The Royal Philharmonic Society honoured some of the most innovative and inspiring artists, ensembles and organisations in British live music-making at their annual Awards this evening.
While the recipients included international stars such as Finnish soprano Karita Mattila in the Singer category (for performances in Janácek’s Jenufa at the Royal Festival Hall and The Makropoulos Case at the BBC Proms), the ceremony was most notable for giving welcome and highly deserved attention to projects, artists and organisations spread throughout the regions of the UK.
A good evening for Scottish festivals saw both the Lammermuir and East Neuk Festivals honoured, while further south, Leeds-based Opera North was acclaimed for its Ring Cycle. That latter project’s conductor Richard Farnes proved a particularly popular choice for the gathered audience at London’s Brewery when he was announced as winner of the Conductor Award.
Another recipient to receive rapturous ovation was pianist Joseph Middleton, winner in the Young Artist category, who spoke of his gratitude for the musical opportunities offered him through his local comprehensive school, and the importance of making sure music remained a readily available part of education today. Exemplifying the idea of openness of music to everyone, the South-West Open Youth Orchestra, whose work with disabled musicians has really pioneered performance possibilities for all, received the Learning and Participation prize.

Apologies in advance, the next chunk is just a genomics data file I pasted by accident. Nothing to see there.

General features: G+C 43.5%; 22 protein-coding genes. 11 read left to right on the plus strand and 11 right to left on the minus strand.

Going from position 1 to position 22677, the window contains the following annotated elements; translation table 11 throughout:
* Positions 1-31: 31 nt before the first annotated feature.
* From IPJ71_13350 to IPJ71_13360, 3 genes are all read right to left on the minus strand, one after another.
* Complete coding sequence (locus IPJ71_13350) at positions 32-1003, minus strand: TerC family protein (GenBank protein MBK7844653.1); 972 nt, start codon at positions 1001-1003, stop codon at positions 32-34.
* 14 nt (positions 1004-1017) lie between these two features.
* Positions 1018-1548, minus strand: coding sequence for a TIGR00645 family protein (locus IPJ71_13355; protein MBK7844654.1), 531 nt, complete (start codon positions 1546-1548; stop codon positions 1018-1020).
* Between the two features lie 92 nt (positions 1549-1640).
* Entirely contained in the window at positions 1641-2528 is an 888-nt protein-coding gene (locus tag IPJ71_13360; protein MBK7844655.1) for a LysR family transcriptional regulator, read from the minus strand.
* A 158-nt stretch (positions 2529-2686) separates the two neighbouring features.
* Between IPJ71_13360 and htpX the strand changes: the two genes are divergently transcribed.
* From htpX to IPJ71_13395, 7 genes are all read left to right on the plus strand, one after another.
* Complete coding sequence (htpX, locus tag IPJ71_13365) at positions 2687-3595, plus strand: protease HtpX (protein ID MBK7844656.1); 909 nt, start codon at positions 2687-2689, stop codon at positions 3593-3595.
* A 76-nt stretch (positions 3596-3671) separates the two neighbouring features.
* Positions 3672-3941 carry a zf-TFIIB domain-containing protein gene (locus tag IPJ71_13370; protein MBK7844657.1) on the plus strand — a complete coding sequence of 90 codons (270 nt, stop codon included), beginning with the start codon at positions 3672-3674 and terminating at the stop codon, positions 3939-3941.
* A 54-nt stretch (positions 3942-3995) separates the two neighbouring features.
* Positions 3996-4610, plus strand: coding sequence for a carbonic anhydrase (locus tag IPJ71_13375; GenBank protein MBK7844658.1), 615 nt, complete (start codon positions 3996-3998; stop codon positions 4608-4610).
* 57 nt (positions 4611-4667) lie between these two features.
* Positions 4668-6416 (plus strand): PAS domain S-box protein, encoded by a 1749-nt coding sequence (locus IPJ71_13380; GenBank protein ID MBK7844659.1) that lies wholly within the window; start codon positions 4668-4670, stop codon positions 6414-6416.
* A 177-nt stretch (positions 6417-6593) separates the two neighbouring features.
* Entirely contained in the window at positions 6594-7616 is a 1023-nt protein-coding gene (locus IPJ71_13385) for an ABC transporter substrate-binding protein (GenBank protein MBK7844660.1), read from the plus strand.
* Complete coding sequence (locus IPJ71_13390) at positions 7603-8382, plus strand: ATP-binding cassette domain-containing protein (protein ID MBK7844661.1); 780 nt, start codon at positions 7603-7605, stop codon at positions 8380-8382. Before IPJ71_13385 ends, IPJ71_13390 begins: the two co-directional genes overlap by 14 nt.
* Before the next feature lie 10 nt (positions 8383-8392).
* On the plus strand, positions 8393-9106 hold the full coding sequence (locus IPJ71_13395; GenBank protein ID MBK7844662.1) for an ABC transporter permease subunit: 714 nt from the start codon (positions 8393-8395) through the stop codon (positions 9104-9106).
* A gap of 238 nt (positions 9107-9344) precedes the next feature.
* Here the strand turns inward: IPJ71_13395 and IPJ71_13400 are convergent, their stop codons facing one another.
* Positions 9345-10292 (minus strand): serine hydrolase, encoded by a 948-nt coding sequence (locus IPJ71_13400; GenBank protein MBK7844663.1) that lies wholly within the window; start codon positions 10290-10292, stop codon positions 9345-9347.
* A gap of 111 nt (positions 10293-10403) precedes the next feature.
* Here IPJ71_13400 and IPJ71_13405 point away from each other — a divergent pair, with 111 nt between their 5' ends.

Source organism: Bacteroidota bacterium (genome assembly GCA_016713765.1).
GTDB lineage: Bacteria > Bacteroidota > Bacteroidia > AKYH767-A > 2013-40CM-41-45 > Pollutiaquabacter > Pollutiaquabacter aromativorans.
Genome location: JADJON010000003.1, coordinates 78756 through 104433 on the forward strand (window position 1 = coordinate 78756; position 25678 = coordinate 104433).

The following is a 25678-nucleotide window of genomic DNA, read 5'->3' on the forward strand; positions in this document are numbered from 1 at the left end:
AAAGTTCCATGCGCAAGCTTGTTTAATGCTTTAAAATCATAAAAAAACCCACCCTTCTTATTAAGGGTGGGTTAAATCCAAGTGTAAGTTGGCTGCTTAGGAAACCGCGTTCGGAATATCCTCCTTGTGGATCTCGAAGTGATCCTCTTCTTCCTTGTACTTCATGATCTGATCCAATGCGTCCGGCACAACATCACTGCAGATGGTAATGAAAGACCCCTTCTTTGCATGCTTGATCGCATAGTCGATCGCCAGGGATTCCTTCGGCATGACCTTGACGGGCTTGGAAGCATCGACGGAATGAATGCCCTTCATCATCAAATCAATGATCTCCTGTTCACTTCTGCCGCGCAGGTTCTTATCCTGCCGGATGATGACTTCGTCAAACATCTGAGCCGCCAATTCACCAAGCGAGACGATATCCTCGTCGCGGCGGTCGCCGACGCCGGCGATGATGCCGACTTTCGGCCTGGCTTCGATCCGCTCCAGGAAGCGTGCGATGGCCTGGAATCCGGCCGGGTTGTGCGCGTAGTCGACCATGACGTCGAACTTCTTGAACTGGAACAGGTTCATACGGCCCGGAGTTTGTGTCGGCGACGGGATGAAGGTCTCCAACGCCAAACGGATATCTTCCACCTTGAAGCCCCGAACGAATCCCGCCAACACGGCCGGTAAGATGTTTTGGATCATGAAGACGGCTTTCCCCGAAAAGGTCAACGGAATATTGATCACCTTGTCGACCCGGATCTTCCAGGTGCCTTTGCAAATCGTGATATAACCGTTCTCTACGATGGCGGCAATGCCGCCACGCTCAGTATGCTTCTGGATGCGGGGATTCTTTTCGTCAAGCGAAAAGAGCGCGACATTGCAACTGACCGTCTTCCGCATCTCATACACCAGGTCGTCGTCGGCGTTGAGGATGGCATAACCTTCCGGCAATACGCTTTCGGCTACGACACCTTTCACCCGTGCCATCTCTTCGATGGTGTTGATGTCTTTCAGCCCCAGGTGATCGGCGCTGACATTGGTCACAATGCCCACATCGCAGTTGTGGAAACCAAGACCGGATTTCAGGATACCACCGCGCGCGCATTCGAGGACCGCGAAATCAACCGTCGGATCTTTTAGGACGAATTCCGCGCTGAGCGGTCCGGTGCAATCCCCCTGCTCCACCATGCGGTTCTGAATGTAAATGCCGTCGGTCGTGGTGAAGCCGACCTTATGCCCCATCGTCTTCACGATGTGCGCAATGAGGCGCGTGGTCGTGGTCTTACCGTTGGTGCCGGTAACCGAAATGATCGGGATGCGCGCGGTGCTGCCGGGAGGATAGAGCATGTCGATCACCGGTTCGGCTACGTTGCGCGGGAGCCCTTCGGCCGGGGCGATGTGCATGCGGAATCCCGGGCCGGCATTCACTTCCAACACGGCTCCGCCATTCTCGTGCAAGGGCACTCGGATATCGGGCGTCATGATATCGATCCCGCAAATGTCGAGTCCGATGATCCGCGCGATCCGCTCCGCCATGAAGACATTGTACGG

Other speeches were made by pianist Stephen Hough, who handed out the Awards, and who spoke of the importance of audiences to the live performer - not just for the obvious reason of having people to play for, but for acting for performers as a ‘psychic soundboard’.
Another highlight was a witty excerpt from Edward Dusinberre’s book of life lived with the Takács Quartet, and indeed with Beethoven’s quartets, Beethoven for a Later Age: The Journey of a String Quartet, which won the Creative Communication category. You can hear Dusinberre talk to Gramophone's Editor-in-Chief James Jolly about the book in a recent Gramophone Podcast, recorded at the London Review Bookshop in Bloomsbury.
Fretwork, meanwhile, a viol consort whose ever-questing journey through repertoire both Early and completely contemporary is now 30 years old, received the Chamber Music prize, before offering an even more vivid insight into chamber music-making by, appropriately enough given the RPS Award's remit, performing live.
For a more details, visit the RPS Awards website. BBC Radio 3 will be broadcast a programme dedicated to the RPS Music Awards on Sunday May 14 May at 7.30pm.